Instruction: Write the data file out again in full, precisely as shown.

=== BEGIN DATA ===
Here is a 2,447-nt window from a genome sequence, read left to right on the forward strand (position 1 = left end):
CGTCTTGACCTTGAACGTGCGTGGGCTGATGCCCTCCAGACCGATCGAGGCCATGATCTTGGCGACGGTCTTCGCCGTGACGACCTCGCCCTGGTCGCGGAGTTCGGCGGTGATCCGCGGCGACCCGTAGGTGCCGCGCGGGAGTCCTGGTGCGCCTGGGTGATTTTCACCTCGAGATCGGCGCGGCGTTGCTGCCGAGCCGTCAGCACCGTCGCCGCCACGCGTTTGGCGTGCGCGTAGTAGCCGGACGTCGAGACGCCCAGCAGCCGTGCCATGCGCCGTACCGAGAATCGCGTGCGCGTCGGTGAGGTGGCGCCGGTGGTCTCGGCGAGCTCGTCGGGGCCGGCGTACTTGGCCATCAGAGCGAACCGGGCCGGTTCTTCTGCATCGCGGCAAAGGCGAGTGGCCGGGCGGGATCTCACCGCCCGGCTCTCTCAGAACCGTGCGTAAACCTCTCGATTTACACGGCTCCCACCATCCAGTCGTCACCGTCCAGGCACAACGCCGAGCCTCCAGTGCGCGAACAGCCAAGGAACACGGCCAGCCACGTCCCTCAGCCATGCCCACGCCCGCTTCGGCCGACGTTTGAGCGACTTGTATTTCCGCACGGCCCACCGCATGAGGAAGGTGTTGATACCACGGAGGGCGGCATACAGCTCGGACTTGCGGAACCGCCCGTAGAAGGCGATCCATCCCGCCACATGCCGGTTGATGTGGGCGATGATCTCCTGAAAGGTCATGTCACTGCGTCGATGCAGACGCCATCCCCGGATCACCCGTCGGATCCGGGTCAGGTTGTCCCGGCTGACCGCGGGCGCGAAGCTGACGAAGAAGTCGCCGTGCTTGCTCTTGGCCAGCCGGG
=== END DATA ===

Here is a 2,447-nt window from a genome sequence, read left to right on the forward strand (position 1 = left end):
CGTCTTGACCTTGAACGTGCGTGGGCTGATGCCCTCCAGACCGATCGAGGCCATGATCTTGGCGACGGTCTTCGCCGTGACGACCTCGCCCTGGTCGCGGAGTTCGGCGGTGATCCGCGGCGACCCGTAGGTGCCGCGCGGGAGTCCTGGTGCGCCTGGGTGATTTTCACCTCGAGATCGGCGCGGCGTTGCTGCCGAGCCGTCAGCACCGTCGCCGCCACGCGTTTGGCGTGCGCGTAGTAGCCGGACGTCGAGACGCCCAGCAGCCGTGCCATGCGCCGTACCGAGAATCGCGTGCGCGTCGGTGAGGTGGCGCCGGTGGTCTCGGCGAGCTCGTCGGGGCCGGCGTACTTGGCCATCAGAGCGAACCGGGCCGGTTCTTCTGCATCGCGGCAAAGGCGAGTGGCCGGGCGGGATCTCACCGCCCGGCTCTCTCAGAACCGTGCGTAAACCTCTCGATTTACACGGCTCCCACCATCCAGTCGTCACCGTCCAGGCACAACGCCGAGCCTCCAGTGCGCGAACAGCCAAGGAACACGGCCAGCCACGTCCCTCAGCCATGCCCACGCCCGCTTCGGCCGACGTTTGAGCGACTTGTATTTCCGCACGGCCCACCGCATGAGGAAGGTGTTGATACCACGGAGGGCGGCATACAGCTCGGACTTGCGGAACCGCCCGTAGAAGGCGATCCATCCCGCCACATGCCGGTTGATGTGGGCGATGATCTCCTGAAAGGTCATGTCACTGCGTCGATGCAGACGCCATCCCCGGATCACCCGTCGGATCCGGGTCAGGTTGTCCCGGCTGACCGCGGGCGCGAAGCTGACGAAGAAGTCGCCGTGCTTGCTCTTGGCCAGCCGGG